A joyful event shows importance of bringing cheer back into everyday lives

Shinjuku Eisa Matsuri is a traditional dance festival from Okinawa held every summer in Shinjuku, Tokyo. Last month, volunteers from organizations participating in the festival hosted a charity event near an exit of Shinjuku Station (the busiest train station in the world) to support the disaster-stricken regions. Despite the “It’s shameful to have fun” atmosphere that has enveloped the nation, the precincts of Shinjuku Station echoed with cheery calls and the sounds of drumbeats. It was the first loudness people had come across in a long time—the election campaign this spring did not resort to loudspeakers because of the atmosphere—and onlookers were drawn to the full-blast calls and sounds emanating from the jovial event.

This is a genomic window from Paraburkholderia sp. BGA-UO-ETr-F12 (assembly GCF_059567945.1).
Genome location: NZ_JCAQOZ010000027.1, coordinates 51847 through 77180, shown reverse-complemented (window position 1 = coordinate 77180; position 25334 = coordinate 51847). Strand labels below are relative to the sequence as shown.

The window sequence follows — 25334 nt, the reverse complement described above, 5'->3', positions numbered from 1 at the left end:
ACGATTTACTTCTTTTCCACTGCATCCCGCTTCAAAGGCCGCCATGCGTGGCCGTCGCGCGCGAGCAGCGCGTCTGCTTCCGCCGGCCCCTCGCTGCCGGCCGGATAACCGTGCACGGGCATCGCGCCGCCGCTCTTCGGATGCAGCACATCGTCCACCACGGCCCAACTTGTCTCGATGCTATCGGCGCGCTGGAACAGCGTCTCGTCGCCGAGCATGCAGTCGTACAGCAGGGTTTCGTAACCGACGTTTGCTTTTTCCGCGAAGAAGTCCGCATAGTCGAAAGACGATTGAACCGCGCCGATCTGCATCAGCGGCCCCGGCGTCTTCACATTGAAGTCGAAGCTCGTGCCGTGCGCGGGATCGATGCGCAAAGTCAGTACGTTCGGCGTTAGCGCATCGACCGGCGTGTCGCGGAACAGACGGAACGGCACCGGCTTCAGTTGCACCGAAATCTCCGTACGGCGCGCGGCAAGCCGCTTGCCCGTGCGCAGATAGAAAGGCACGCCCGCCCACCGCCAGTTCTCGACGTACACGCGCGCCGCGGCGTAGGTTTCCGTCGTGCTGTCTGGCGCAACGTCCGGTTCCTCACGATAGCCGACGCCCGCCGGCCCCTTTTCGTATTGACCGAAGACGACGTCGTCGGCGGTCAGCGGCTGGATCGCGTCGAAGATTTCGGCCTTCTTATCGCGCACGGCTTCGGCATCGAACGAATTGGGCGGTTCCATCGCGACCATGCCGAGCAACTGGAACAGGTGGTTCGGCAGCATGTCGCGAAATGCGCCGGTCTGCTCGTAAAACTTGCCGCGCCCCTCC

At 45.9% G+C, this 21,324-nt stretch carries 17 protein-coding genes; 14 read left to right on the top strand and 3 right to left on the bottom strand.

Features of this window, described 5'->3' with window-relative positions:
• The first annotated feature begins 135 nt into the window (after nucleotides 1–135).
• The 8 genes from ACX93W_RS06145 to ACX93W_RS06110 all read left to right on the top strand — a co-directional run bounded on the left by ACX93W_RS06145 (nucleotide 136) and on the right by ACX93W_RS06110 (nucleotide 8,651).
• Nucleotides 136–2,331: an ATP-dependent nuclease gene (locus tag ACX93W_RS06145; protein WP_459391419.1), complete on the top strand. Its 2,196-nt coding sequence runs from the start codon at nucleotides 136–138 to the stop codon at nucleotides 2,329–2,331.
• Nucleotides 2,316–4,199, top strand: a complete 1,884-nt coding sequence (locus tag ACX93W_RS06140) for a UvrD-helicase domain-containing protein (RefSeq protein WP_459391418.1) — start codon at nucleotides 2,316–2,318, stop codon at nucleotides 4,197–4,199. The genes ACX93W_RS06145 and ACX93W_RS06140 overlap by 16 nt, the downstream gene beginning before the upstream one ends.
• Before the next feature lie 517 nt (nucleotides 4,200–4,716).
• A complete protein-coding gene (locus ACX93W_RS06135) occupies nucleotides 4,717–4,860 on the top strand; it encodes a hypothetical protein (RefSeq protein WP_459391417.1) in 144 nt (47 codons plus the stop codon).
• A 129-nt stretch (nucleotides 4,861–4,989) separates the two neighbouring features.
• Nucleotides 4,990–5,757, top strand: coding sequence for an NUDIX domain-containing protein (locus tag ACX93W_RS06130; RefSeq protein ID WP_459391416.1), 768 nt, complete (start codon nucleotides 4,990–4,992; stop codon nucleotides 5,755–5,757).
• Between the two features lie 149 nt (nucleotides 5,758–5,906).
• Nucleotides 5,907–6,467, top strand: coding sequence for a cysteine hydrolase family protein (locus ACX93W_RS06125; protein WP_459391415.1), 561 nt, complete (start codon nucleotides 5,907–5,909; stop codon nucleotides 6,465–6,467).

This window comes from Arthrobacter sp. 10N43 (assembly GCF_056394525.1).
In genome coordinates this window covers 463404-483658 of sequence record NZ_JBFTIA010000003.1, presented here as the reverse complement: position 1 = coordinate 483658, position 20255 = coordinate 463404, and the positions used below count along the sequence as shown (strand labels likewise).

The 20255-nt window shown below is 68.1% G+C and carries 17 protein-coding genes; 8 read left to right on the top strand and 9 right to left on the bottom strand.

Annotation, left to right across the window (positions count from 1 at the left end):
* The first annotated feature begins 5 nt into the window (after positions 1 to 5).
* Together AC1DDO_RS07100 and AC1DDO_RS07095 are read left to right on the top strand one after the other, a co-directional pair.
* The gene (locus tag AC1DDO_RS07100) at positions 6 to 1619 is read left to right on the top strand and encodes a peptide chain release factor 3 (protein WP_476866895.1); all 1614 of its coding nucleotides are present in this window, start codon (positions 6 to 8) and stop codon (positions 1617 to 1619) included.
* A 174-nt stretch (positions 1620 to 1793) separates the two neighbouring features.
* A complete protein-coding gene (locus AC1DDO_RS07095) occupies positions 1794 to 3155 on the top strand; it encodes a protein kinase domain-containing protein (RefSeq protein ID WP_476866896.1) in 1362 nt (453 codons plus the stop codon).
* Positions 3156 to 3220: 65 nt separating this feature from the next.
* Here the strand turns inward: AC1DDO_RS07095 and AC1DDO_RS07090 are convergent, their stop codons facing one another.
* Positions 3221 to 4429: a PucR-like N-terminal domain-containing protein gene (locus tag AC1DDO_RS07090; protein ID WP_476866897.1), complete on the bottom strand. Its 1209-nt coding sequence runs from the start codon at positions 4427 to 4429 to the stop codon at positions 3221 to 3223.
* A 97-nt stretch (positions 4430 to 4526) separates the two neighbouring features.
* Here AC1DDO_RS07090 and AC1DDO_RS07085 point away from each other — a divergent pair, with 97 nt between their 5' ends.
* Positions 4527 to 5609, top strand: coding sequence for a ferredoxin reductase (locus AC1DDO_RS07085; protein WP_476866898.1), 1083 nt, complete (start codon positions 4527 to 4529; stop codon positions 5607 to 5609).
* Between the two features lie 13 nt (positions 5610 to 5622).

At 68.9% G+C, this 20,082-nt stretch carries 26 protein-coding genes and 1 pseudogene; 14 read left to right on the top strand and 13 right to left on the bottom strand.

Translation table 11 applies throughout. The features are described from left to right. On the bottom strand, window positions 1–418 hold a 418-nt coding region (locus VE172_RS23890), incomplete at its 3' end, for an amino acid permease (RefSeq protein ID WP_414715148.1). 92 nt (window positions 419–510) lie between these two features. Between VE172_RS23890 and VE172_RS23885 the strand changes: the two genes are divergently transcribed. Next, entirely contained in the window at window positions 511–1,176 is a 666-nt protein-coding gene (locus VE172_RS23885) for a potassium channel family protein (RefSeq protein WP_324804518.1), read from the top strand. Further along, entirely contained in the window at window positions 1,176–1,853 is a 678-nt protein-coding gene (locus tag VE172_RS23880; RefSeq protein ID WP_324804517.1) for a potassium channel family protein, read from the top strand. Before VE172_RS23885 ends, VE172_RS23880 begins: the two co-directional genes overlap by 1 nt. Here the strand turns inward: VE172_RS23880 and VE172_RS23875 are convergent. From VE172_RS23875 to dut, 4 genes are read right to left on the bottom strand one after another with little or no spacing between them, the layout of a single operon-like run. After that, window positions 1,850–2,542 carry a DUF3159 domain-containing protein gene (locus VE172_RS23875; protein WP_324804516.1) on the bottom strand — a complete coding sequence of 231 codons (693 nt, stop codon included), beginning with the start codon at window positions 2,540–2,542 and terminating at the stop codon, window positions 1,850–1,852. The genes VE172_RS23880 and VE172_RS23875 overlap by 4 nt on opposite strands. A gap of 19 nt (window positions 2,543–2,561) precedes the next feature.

One of the volunteers told the audience that the event was intended to attract people into this event space so they could donate toward the recovery efforts and to help people lighten up when they feel obliged to be in mourning. Indeed, the upbeat atmosphere and the exuberance of the performers helped the audience find their way out of the enforced national mourning.

In the aftermath of the disaster, as Japanese are trying to get back on track, bringing some cheer into people’s lives may help traumatized survivors rise from their grief little by little. People are hungry for permission to cheer up. Brands can find ways to provide this—through event sponsorship, activation activities, etc.—as a part of their efforts to play a constructive role in recovery.


遠藤和聡 - 東京




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